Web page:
Last summer Jeremy Webster and Addie Wuensch (pronounced Voonsh) were hanging out at Wuensch’s art gallery and wine bar, Bottega, in the Brooklyn Arts District. Wuensch was discussing her love for NPR’s Tiny Desk and her desire to start a Bottega YouTube channel, in an effort to showcase local, live music from the gallery. Webster loved the idea—so much so he took it to his stepfather, reporter Vince Winkel of WHQR, in an effort to gain traction and earn a larger platform to showcase all that’s great about ILM’s music scene.
“I didn’t want it to have the feel of a recital,” Webster tells, a pianist himself, “but an experience that would make a listening audience feel they were actually at the concert.”
Winkel loved the idea. So the three hustled to cull a roster of artists to make a demo and pitch it to the higher-ups at WHQR. “This was pre-Florence,” Winkel tells, as we gather on the outdoor patio of Bottega last week. The Thursday night drum circle begins to set up their weekly jam.
“We want it to be raw,” Winkel adds above the percussive warmups. Come Friday, April 26, Bottega Live takes to the airwaves of 91.3FM from 8 p.m. to 9 p.m., when Striking Copper and Jake Newman Band play six to eight songs each during the program. Winkel and Webster double up on recording the show; Winkel mics the PA system and Webster gets live feed from the audience.
“That way listeners also get to hear the unfiltered comments and laughing amongst the band and the crowd participation,” Winkel says. “We recorded Jake outside and got good footage of their interactions.”
Striking Copper set up inside Bottega, as the cold weather didn’t participate with their recording just three weeks ago. “So everyone packed into the hallways,” Wuensch says, “and the band was amazing, totally had the audience engaged.”
Striking Copper played songs from their first album, “Mirror,” including “Sweet Love” and “Siren Song.” Guitarist Matt Donnelly appreciates this opportunity for musicians to expand their reach. “Local businesses helping local musicians creates a really great network of support,” he says. They also performed new music, “I Give You My Heart” and “Overflow”—the latter of which was written about their experience through Hurricane Florence.
Everyone has a story of how the storm affected them, including WHQR, which is turning 35 in 2019 and has been going through a shift in its programming since the hurricane hit our coast last year. Station manager Michelle Rhinesmith is in the midst of hiring a general assignment reporter and doing a national search for an assistant news director. Additional hires will help thoroughly cover the area, especially in throes of crisis. As well Communique’s host Gina Gambony moved to Norfolk, Virginia, to work for NPR affiliate WHRO, so WHQR’s morning show went on hiatus.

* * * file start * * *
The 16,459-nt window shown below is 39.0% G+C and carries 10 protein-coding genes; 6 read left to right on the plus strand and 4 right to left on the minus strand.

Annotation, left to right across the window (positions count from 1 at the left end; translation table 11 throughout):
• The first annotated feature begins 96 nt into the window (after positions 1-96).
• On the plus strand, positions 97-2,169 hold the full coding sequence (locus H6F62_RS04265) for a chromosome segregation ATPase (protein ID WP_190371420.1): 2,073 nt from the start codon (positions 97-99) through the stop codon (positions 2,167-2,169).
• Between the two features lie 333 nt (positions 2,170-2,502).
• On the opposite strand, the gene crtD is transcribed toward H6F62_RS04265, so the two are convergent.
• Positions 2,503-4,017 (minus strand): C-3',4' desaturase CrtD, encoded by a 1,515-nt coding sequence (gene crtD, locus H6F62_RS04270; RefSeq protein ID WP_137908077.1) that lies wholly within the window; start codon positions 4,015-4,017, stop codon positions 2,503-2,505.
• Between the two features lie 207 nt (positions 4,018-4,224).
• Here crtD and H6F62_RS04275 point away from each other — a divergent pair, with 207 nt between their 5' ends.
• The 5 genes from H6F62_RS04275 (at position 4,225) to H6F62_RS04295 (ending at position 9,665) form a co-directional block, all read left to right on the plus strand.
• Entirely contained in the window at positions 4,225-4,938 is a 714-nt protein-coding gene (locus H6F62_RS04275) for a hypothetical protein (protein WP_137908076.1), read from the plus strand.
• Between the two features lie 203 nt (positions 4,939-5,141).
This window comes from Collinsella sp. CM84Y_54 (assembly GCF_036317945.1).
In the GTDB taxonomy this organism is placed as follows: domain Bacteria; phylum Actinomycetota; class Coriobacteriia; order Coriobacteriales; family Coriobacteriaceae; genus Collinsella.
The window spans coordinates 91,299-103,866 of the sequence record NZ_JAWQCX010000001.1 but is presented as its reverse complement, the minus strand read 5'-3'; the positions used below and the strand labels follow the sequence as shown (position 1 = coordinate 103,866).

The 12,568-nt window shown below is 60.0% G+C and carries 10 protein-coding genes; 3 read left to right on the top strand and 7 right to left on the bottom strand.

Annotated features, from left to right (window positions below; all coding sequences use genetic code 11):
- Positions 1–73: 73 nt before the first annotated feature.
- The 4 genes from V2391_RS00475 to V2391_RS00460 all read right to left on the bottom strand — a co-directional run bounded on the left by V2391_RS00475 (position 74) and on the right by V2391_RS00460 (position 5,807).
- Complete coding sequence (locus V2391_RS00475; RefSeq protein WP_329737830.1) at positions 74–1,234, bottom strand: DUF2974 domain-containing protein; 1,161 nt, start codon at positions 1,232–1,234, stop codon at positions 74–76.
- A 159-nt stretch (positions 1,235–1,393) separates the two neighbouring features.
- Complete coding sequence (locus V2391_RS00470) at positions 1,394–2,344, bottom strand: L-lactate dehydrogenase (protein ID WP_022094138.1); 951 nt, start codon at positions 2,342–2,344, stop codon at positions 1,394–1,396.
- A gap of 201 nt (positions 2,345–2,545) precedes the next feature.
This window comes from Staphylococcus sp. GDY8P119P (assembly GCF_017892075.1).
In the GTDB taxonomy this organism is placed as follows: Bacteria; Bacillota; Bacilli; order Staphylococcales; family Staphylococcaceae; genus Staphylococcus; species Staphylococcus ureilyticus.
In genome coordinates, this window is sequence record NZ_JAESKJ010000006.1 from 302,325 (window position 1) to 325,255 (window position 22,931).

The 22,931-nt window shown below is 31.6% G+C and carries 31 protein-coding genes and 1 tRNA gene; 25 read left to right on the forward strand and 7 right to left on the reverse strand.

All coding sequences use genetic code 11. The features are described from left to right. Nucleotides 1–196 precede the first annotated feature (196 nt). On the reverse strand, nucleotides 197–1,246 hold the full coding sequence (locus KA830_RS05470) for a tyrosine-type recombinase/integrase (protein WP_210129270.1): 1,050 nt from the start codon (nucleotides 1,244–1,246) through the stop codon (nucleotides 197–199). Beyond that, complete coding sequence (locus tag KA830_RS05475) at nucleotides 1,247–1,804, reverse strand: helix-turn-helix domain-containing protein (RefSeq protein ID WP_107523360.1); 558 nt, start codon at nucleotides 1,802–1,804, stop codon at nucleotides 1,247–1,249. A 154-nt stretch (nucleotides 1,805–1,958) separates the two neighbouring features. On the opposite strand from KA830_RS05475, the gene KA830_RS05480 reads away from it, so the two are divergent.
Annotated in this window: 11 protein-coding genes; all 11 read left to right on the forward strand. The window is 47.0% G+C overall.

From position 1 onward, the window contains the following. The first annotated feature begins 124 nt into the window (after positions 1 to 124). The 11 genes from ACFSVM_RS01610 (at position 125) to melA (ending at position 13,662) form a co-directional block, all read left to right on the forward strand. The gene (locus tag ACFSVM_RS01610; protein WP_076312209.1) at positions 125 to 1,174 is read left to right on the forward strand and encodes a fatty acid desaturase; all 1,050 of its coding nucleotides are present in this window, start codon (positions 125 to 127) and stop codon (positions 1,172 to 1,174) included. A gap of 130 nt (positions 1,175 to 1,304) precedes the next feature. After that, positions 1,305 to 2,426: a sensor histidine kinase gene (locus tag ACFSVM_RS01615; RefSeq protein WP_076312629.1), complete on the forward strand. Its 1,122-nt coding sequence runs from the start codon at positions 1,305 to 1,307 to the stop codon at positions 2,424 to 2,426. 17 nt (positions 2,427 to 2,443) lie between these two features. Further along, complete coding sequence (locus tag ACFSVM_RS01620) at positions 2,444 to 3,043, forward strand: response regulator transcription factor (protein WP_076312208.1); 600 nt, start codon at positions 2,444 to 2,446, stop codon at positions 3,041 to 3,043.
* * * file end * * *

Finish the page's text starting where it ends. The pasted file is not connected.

“We are retooling our local arts program and it will have a new name, time slot and host,” Rhinesmith says. “It seemed like no better time to introduce a local music show. I love the idea of WHQR working with local community partners, and with Bottega Live we’re highlighting young, talented, local musical acts that otherwise might not have the opportunity to be broadcast on a 100,000-watt public radio station. I see this program as a win-win for all.”
Winkel, Webster and Wuensch have two or three more shows in the can. Bottega Live will air during the last week of every month, in conjunction with downtown Wilmington’s Fourth Friday Gallery Walk. “I think the advantage of it being a monthly is we have lots of time,” Winkel says. May’s show will feature Billy Heathen Band, a heavy rock group, and Entangled Dreams, a sister duo of singer-songwriters.
“I like to curate the acts according to what complements each other,” Wuensch says.
“Billy Heathen was amazing,” Winkel excites. “I had never heard of them.”
“They played heavy but still stripped down,” Webster adds.
“And those girls in Entangled Dreams always rock,” Wuensch says.
“We recorded Kersten Capra a few days ago,” Winkel notes, “and just … wow! A great piano player who really has the pipes.”
The Male Men set up on Saturday, April 20, while Cinco de Mayo will welcome Medicated Starfish from 7 p.m. to 9 p.m. Wuensch wants the genres to remain varied to showcase the spectrum of musicians and styles across the tri-county area of the Cape Fear. Plus, she is toying with the idea of having interludes of spoken word in between the two sets of music.
“What would you like to hear?” Webster asks me.
“Paper Stars, Randy McQuay, Travis Shallow, Onward Soldiers, Rebekah Todd,” I rattle off. “Also, it would be cool to work in instrumental music that maybe wouldn’t secure a full set, like to be the background to the spoken word—say, the drum circle here [I point to the crowd]. And it’s a way to cover other areas of music not always given a spotlight, like noise musicians, or classical players, organists from local churches, even school marching bands.”
Shows are open to the general public for $5, all of which goes to the band, and folks can find out who’s playing by following Bottega on Facebook and Instagram. Winkel and Wuensch say their inboxes are already filling up with requests. “We even had someone contact us from New Jersey,” Winkel shares. “But we want it to be local—it’s really about the local music scene.”
Once the show airs, it will remain on WHQR’s website per on-demand streaming and in the archives. “We want to make this a place bands want to be,” Webster details.
“I just want to showcase really good, original music people haven’t heard yet,” Wuensch conveys.
Bands and musicians who wish to apply can email firstname.lastname@example.org and send info and audio files, as well as links from Bandcamp or ReverbNation.